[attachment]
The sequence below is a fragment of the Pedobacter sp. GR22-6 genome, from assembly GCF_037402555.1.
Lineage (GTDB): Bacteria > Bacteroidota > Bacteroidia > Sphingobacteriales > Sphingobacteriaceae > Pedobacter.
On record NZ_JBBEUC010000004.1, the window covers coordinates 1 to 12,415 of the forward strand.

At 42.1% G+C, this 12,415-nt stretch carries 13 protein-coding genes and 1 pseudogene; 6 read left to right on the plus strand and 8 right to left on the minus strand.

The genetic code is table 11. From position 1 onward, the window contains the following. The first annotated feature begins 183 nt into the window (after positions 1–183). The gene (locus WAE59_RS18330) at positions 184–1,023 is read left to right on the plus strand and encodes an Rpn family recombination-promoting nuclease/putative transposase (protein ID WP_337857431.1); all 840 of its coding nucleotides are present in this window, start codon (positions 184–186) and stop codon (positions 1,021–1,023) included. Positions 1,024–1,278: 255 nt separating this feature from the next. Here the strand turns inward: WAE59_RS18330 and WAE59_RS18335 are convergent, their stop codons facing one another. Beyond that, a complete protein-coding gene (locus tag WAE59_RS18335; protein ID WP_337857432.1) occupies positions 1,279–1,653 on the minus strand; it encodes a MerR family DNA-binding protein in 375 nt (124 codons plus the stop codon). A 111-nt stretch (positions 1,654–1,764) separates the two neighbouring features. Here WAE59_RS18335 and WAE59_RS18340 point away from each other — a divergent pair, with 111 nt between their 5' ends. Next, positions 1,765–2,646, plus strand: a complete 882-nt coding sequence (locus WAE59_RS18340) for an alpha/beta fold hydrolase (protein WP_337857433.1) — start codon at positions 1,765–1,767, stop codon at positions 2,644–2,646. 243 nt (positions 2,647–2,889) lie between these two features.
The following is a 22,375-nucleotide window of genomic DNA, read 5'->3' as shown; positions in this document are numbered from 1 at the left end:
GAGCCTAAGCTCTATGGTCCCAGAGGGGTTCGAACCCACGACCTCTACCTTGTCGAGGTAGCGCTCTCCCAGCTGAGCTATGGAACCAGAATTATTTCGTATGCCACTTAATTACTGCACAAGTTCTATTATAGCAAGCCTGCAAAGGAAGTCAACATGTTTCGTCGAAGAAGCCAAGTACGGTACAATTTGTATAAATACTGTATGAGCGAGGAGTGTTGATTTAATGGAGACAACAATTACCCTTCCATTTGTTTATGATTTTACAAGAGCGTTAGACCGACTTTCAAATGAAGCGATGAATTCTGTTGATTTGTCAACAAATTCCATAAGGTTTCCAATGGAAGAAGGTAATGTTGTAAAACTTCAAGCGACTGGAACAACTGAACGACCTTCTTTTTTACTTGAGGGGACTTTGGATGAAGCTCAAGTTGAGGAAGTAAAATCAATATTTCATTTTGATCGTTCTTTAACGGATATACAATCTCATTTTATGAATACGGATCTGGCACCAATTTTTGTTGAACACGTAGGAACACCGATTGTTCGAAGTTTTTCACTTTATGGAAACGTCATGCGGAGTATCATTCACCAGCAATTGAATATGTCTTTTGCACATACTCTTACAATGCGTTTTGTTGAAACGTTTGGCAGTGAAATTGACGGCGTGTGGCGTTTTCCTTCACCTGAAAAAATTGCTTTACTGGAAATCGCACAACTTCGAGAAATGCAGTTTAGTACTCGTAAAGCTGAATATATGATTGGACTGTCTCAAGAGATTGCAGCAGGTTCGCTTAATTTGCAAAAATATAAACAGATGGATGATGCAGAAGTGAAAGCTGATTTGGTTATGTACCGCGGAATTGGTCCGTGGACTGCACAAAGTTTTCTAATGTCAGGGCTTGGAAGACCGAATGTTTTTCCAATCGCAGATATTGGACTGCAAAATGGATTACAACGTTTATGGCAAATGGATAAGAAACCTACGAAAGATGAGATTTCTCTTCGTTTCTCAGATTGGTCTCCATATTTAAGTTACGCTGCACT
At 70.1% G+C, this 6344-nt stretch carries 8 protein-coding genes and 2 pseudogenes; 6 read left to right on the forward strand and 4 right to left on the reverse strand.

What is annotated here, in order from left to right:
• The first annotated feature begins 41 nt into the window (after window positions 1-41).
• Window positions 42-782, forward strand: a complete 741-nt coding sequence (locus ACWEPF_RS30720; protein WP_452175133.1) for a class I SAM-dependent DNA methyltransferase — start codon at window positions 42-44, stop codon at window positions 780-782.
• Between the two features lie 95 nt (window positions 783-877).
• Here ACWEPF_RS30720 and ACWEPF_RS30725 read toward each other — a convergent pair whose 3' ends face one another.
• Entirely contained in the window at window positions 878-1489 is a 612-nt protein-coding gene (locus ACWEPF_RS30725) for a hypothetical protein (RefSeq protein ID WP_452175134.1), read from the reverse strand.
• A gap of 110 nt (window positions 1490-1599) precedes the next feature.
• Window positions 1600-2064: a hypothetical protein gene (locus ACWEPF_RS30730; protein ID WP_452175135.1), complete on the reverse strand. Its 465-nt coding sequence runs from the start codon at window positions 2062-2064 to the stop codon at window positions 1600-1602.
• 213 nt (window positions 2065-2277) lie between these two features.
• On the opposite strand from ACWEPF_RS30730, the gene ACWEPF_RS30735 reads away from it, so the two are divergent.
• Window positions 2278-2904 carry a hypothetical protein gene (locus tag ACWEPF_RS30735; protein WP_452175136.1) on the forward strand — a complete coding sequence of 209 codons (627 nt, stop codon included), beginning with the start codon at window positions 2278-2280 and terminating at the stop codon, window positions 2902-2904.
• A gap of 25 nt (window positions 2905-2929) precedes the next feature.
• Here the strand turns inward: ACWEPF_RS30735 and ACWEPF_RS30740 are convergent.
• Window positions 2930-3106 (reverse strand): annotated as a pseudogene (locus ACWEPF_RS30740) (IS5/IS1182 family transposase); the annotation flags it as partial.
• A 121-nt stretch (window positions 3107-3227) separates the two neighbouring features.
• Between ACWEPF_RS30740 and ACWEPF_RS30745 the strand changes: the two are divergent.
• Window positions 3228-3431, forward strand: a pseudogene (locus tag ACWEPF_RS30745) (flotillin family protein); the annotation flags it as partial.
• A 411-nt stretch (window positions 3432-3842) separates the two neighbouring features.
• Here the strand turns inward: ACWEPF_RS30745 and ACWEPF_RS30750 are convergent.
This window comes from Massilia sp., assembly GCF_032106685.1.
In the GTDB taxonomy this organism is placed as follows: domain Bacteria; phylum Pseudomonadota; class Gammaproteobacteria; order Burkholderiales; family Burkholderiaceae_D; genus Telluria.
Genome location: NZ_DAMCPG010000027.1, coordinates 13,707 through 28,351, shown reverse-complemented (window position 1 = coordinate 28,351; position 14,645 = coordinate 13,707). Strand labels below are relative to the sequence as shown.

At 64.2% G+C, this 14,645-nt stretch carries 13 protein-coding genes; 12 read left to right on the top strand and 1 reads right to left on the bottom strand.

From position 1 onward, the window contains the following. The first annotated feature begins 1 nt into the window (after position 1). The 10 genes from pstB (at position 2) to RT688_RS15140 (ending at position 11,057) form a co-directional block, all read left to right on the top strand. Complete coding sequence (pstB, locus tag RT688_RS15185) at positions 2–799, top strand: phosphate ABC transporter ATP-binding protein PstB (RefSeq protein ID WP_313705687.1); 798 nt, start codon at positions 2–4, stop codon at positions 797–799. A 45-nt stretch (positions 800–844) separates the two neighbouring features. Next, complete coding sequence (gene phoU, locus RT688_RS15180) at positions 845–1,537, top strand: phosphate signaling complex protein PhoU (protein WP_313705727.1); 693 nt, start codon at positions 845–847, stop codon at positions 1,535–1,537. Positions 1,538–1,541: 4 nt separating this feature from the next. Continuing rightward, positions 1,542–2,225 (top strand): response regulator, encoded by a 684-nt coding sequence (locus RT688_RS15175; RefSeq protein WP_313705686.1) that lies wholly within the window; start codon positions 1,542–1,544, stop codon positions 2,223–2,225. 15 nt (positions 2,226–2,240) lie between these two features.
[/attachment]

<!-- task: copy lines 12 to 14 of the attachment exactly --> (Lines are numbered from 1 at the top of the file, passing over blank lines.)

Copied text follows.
• Between the two features lie 95 nt (window positions 783-877).
• Here ACWEPF_RS30720 and ACWEPF_RS30725 read toward each other — a convergent pair whose 3' ends face one another.
• Entirely contained in the window at window positions 878-1489 is a 612-nt protein-coding gene (locus ACWEPF_RS30725) for a hypothetical protein (RefSeq protein ID WP_452175134.1), read from the reverse strand.